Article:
Wednesday, May 11, 2011

The Trolley Problem

"Don't be taken in by a hypothetical problem meant to impress beginners," warns Zac Alstin — A streetcar named moral confusion.


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Blogger Carl said...

I find this line of criticism to be a bit odd, since the point of introducing the Trolley Problem was as a criticism of utilitarianism/consequentialism. Foot was a neo-Aristotelian natural law theorist and felt the Trolley Problem showed that our intuitions were squarely against pushing the fat man. Judith Jarvis Thomson did a lot to popularize the problem and also took it that a straight-utilitarian approach would not square with our intuitions, so she introduced a concern for rights as a relevant difference between the two cases.

Maybe it is the case that certain teachers out there are using the Trolley Problem to argue for utilitarianism, but it hasn't been my experience as an educator.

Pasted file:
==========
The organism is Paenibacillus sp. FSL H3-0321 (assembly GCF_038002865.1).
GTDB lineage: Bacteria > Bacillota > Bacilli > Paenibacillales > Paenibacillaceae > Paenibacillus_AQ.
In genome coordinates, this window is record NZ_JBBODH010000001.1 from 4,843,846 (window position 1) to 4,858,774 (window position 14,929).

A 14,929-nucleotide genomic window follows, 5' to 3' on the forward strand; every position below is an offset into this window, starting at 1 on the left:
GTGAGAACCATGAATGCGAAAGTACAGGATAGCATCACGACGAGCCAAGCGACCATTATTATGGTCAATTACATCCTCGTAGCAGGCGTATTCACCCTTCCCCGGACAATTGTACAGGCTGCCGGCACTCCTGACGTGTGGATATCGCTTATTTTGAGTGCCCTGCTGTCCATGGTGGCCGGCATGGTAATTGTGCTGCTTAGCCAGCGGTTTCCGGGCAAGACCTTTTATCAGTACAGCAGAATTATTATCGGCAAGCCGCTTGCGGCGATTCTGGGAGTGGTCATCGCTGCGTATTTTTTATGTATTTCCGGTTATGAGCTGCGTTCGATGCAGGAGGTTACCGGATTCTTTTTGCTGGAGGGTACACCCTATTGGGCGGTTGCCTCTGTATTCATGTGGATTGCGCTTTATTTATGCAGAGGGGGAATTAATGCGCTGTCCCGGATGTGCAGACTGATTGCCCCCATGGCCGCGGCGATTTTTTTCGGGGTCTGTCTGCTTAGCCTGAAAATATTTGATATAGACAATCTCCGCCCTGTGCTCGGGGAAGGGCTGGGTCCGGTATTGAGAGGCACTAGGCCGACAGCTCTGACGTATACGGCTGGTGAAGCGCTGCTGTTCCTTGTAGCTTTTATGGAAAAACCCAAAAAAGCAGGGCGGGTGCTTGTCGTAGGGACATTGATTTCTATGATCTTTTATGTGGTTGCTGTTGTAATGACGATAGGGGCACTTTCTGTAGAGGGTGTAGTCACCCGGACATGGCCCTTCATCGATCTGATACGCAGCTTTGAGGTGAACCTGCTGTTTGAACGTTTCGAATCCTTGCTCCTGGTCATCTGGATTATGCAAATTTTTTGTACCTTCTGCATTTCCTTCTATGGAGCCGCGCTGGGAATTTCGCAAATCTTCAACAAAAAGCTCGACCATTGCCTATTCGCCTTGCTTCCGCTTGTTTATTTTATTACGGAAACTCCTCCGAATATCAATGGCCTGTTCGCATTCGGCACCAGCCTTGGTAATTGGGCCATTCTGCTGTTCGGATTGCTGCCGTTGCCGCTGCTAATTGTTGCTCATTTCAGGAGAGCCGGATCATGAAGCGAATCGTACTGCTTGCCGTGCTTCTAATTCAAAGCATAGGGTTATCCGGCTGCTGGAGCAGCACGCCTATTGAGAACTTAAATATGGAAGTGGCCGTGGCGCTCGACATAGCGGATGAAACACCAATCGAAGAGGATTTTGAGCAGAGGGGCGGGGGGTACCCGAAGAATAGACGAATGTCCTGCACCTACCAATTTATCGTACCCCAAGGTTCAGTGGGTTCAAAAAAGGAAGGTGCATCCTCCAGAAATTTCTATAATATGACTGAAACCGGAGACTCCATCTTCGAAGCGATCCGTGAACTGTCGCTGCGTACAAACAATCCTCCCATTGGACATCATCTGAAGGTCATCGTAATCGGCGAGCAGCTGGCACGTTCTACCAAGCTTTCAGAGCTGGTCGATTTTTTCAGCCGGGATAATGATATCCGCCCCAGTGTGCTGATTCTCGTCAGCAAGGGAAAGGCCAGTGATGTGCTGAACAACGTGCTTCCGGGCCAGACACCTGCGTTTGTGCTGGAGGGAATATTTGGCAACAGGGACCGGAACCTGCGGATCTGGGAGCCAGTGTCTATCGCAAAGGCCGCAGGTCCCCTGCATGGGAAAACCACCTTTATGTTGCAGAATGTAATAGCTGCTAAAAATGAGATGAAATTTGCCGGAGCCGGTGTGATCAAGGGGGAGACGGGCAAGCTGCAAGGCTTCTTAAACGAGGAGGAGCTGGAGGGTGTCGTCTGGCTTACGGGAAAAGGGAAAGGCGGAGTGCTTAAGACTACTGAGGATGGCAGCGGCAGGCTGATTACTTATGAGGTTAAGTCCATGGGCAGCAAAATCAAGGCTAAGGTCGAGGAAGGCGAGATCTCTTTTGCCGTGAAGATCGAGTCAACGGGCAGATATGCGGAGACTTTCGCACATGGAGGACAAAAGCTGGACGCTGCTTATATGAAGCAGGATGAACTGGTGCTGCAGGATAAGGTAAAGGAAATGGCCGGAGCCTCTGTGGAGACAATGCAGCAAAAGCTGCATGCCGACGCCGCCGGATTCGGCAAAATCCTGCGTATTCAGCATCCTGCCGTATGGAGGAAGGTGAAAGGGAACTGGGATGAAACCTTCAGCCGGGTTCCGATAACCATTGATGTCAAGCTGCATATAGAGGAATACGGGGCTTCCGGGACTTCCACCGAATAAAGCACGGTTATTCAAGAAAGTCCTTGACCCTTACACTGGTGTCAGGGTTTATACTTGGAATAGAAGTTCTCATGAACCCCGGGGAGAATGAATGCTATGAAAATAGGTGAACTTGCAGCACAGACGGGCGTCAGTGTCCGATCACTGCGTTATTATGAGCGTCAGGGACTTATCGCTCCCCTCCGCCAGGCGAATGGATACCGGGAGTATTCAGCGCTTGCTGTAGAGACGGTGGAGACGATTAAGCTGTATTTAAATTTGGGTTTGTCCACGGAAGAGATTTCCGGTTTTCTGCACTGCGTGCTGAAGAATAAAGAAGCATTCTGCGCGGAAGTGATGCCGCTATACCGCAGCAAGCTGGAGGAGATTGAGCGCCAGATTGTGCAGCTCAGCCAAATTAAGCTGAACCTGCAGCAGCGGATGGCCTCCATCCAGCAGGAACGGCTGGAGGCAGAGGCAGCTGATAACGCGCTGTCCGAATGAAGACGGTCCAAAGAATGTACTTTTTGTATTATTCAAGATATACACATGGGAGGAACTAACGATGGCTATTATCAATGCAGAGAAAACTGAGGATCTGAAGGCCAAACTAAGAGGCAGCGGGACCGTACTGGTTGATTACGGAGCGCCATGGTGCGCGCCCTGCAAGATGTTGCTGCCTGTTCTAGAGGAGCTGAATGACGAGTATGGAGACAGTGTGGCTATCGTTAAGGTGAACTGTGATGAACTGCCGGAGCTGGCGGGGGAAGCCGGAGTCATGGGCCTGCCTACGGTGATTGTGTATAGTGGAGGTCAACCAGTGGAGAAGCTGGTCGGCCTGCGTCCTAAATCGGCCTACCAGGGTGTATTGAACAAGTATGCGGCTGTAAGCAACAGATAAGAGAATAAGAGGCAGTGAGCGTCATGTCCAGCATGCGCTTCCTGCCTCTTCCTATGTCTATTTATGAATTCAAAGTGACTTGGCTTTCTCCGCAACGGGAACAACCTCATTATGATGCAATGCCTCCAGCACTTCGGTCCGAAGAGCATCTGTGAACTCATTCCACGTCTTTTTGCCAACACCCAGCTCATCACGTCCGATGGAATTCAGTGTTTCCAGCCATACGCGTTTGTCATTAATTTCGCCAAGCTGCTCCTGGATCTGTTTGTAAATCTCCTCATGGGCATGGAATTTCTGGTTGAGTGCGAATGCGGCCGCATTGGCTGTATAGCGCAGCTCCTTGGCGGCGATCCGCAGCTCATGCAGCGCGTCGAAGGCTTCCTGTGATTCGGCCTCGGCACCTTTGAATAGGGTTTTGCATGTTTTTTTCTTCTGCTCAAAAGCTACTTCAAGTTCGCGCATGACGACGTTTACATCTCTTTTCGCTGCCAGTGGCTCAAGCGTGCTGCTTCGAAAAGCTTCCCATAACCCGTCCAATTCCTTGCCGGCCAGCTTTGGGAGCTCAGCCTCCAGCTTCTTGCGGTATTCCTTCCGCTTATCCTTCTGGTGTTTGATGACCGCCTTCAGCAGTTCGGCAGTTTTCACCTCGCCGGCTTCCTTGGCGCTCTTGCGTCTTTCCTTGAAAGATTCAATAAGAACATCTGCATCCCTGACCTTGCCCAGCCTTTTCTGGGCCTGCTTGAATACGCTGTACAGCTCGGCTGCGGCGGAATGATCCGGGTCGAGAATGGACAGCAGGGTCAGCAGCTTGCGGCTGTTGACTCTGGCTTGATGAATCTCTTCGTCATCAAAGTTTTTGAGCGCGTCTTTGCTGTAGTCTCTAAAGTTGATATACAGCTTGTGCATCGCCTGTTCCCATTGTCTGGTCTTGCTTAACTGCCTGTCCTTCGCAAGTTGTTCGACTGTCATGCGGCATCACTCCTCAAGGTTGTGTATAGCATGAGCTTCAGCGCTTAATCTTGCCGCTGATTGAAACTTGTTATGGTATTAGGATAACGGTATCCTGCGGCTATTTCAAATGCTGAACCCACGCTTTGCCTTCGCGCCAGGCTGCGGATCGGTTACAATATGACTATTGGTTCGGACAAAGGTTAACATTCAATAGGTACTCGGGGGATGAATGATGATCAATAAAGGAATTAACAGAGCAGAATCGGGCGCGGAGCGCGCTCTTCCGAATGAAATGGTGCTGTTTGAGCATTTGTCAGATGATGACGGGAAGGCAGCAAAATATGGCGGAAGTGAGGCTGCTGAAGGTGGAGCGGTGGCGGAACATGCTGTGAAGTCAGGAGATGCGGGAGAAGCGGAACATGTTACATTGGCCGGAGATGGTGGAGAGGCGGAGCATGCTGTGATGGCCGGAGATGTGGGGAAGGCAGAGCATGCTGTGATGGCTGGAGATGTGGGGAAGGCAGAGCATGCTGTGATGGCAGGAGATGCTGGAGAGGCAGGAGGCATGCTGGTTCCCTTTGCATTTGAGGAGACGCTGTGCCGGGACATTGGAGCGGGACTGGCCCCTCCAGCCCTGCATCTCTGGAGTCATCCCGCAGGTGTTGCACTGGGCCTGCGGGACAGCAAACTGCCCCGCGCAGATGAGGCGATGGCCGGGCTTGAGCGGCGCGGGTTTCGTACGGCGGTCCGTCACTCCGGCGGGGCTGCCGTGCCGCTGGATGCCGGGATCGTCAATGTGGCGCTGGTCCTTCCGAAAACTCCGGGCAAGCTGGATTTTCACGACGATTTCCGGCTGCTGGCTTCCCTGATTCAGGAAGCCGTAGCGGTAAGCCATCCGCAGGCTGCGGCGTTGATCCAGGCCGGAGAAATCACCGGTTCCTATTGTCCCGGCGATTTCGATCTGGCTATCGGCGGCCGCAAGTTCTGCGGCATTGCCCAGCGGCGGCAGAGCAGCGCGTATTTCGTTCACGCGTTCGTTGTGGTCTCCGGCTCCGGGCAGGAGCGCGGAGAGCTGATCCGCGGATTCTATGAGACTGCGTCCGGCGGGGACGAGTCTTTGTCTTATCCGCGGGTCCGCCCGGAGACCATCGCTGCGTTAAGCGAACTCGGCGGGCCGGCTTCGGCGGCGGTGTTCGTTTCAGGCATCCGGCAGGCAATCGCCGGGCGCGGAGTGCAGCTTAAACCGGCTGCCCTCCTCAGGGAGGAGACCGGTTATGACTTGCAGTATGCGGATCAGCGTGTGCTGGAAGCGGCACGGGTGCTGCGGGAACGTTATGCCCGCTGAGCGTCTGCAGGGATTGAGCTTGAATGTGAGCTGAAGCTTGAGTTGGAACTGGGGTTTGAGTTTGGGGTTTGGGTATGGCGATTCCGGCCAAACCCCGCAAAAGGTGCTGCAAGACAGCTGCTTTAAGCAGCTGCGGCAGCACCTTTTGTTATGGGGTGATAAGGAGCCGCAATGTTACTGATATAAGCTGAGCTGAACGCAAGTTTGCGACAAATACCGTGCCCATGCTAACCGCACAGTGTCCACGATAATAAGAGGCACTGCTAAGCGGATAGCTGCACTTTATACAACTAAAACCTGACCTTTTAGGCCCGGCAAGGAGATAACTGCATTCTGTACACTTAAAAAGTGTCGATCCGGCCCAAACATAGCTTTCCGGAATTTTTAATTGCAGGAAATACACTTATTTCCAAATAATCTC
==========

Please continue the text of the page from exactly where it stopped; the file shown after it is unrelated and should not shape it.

4:57 PM  
Blogger The Western Confucian said...

It may indeed be odd. I was inspired to link remembering this post of a colleague on the latest popularizer of the problem -- Michael Sandel's Liberalism.

7:07 PM  
Blogger love the girls said...

For a guy to be fat enough to do the job wouldn't he have to weight at least 600 or more pounds?

In which case pushing him off the bridge would be about as easy as pushing jabba the hut.

But if it could be managed, it would be an act of charity.

Think about it, some 600 pound guy is suddenly presented with the opportunity to die an heroic death, well of course he would want us to push him over.

5:06 PM  

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